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'Miami Vice' Looks Pretty, Acts Tough


Pastel suits, ultra-cool shades and stubble are back. Miami Vice, the movie, blasts its way into theaters today, and at least one of the original perps returns to the scene of the crime.

Michael Mann was the executive producer for the 1980's TV series. He's written and directed the new movie. This time, Colin Farrell takes Don Johnson's role as Detective Crockett. Jamie Foxx picks up where Philip Michael Thomas left off as Tubbs.

Los Angeles Times and MORNING EDITION film critic Kenneth Turan has this review.

KENNETH TURAN reporting:

In movies from Thief to Collateral, Michael Mann has reveled in stories where the night is alive with menace.

This story has two Miami cops getting in over their heads as they go deep undercover to infiltrate the mother of all drug cartels.

(Soundbite of movie, Miami Vice)

Mr. JAMIE FOXX (Actor): (As Det. Ricardo Tubbs) Jose Yero, cocaine producer. Yero's middleman is part of a bigger, transnational operation run by Arcángel de Jesús Montoya.

Mr. COLIN FARRELL (Actor): (As Det. James Crockett) Montoya's the new (unintelligible).

Mr. FOXX: (As Det. Ricardo Tubbs in Miami Vice) Worldwide.

TURAN: Danger not only stalks the characters, it's drawn a bead on writer/director Mann, and he doesn't come away unscathed.

The moviemaking in Miami Vice is impeccable, but its story turns out to be too flimsy a read to support all of the weight put on it. The film does look great, as Mann works once again in razor sharp, high definition digital video. Every image we see is thought out and then thought out again.

If an airplane flies past a cloud, it's the cloud of a lifetime. If a drug dealer has a hideaway, its near Brazil's spectacular Iguazu Falls. Nothing is casual. Nothing is done without yielding maximum visual effect.

(Soundbite of movie, Miami Vice)

(Soundbite of gunfire)

(Soundbite of car engine, tires squealing)

Unidentified Man #1 (Actor): (speaking foreign language)

TURAN: After the look, the next thing we notice about Miami Vice is the endless supply of attitude. Everyone in the movie is way past mythic, way past cool. If lean, hard, macho looks could kill, there would be even more corpses littering the street.

(Soundbite of movie, Miami Vice)

Unidentified Man #2 (Actor): Once we pick up the load, the next time you hear from us it'll be a date, time, and a place. Like there's an 18-wheeler in a parking lot in North Miami with the keys in the ignition. You pick it up, you drive away smooth. That's how we do it.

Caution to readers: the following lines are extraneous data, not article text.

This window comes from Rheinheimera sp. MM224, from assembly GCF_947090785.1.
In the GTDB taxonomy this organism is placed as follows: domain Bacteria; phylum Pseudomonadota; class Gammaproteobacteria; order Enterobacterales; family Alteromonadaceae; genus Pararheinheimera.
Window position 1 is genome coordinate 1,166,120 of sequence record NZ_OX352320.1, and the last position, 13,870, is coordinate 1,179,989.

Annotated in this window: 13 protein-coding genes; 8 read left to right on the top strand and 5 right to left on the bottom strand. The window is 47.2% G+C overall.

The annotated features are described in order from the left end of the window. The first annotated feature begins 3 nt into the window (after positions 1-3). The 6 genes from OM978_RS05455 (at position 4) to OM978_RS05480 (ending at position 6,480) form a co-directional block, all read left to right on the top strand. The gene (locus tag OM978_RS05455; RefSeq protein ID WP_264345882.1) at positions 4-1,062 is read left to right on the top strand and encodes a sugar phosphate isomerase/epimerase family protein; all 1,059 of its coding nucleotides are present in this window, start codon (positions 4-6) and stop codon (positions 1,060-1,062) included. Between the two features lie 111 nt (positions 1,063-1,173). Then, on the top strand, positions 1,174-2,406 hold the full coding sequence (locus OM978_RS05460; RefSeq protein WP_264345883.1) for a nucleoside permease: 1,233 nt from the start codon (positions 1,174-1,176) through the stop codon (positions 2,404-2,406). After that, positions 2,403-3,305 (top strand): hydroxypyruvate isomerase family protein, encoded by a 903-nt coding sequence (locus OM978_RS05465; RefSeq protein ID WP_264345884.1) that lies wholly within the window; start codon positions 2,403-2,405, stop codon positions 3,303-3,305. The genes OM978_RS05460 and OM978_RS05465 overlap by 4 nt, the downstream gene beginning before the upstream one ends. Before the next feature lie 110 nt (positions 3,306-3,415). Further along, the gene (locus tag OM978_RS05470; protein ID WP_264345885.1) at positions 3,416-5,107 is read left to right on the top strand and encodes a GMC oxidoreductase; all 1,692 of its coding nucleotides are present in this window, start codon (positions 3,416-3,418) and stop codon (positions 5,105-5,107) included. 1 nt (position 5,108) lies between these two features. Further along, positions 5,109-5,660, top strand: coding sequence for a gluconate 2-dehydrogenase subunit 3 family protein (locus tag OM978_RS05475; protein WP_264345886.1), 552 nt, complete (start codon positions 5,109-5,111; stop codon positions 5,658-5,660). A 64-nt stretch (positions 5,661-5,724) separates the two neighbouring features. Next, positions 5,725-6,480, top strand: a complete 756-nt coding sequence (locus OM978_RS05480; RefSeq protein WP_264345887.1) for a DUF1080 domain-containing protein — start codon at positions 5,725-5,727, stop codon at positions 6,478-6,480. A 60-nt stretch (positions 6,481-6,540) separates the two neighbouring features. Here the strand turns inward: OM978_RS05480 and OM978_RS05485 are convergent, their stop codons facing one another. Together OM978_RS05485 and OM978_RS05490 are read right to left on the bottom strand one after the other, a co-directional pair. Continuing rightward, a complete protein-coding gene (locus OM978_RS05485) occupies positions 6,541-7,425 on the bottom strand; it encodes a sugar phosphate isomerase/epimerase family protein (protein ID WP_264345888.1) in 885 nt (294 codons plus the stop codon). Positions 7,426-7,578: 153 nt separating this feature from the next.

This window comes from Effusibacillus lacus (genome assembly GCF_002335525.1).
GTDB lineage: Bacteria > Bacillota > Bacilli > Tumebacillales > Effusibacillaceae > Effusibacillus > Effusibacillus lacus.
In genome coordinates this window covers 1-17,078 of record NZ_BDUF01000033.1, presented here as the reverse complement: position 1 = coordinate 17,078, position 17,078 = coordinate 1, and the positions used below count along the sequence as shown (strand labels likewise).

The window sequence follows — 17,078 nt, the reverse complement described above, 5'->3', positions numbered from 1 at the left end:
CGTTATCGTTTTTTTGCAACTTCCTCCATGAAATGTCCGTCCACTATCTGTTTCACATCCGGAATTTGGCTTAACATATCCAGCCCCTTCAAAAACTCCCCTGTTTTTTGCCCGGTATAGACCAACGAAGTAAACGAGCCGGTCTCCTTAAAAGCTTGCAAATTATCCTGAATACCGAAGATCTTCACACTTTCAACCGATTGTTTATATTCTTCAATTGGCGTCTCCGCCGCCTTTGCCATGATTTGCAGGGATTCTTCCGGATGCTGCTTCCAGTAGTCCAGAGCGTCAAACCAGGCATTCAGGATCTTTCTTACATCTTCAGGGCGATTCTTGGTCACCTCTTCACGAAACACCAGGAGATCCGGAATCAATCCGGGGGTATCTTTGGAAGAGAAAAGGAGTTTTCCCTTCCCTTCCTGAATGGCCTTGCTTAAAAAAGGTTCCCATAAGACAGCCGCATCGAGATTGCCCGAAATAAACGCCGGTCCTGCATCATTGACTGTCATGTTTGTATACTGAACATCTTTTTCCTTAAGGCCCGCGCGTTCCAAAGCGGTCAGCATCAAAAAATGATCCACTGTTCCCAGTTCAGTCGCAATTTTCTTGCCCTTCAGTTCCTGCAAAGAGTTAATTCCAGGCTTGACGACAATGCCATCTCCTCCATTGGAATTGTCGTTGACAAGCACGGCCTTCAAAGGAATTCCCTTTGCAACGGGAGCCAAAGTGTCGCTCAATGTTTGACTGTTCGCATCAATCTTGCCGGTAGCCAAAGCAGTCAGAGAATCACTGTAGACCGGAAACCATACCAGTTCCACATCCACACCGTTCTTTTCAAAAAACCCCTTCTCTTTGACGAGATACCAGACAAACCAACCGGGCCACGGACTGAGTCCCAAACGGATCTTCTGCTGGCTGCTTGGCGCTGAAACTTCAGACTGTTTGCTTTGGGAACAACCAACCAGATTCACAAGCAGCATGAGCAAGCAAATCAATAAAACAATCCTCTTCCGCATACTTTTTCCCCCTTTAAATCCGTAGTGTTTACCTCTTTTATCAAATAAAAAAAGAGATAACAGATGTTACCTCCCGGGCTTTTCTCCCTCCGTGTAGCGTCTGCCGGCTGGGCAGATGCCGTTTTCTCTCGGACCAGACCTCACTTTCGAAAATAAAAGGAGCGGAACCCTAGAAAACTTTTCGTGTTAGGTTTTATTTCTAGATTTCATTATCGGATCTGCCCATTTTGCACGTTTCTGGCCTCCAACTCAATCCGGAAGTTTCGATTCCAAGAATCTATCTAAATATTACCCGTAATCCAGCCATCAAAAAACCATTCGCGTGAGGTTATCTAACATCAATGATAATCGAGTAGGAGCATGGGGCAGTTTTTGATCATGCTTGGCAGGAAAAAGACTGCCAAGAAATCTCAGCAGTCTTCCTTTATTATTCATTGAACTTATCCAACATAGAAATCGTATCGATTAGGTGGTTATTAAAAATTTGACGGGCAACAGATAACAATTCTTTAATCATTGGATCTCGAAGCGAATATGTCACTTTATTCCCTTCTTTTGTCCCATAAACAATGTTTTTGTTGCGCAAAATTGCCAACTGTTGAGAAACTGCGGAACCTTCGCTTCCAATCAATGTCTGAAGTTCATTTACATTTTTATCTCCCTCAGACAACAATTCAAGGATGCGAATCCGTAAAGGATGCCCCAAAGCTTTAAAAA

TURAN: Part of the fun of a film like Miami Vice, obviously, is watching our heroes be too cool for school. But these guys are just too, too cool. Their cocky attitude feels repetitive and it hamstrings them from acting in any other key.

Mr. FOXX: (As Det. Ricardo Tubbs) White prison gangs (unintelligible). Meth labs and trailer parks, bouncing the old lady around until they get busted back.

TURAN: This is especially true when Colin Farrell's Crockett is drawn to a ruthless cartel financial officer named Isabella, played by Chinese star Gong Li.

Mr. FARRELL: (As Det. James Crockett) Do me a favor.

Ms. GONG LI (Actress): (As Isabella) Yeah?

Mr. FARRELL: (As Det. James Crockett) In return for the risks you took in recovering your (unintelligible), allow me to buy you a drink.

TURAN: But this is a Miami Vice version of romance. Isabella is such a convincing dragon lady that a relationship with the equally self-involved Crockett is doomed in more ways than one.

Ms. LI: (As Isabella) What do you like to drink?

Mr. FARRELL: (As Det. James Crockett) I'm a fiend for Mojitos.

Ms. LI: (As Isabella) I know a place.

TURAN: Both characters are too in love with themselves to make their pairing believable.

Mr. FARRELL: (As Det. James Crockett) It's a bad idea.

Ms. LI: (As Isabella) This is (unintelligible).

Mr. FARRELL: (As Det. James Crockett) And it has no future.

TURAN: In the end, Miami Vice turns out to be just an old fashioned B picture with an A+ budget. But money can't buy it all, even in Miami.

GONYEA: Kenneth Turan is film critic for The Los Angeles Times and MORNING EDITION. Transcript provided by NPR, Copyright NPR.

Kenneth Turan
Kenneth Turan is the film critic for the Los Angeles Times and NPR's Morning Edition, as well as the director of the Los Angeles Times Book Prizes. He has been a staff writer for the Washington Post and TV Guide, and served as the Times' book review editor.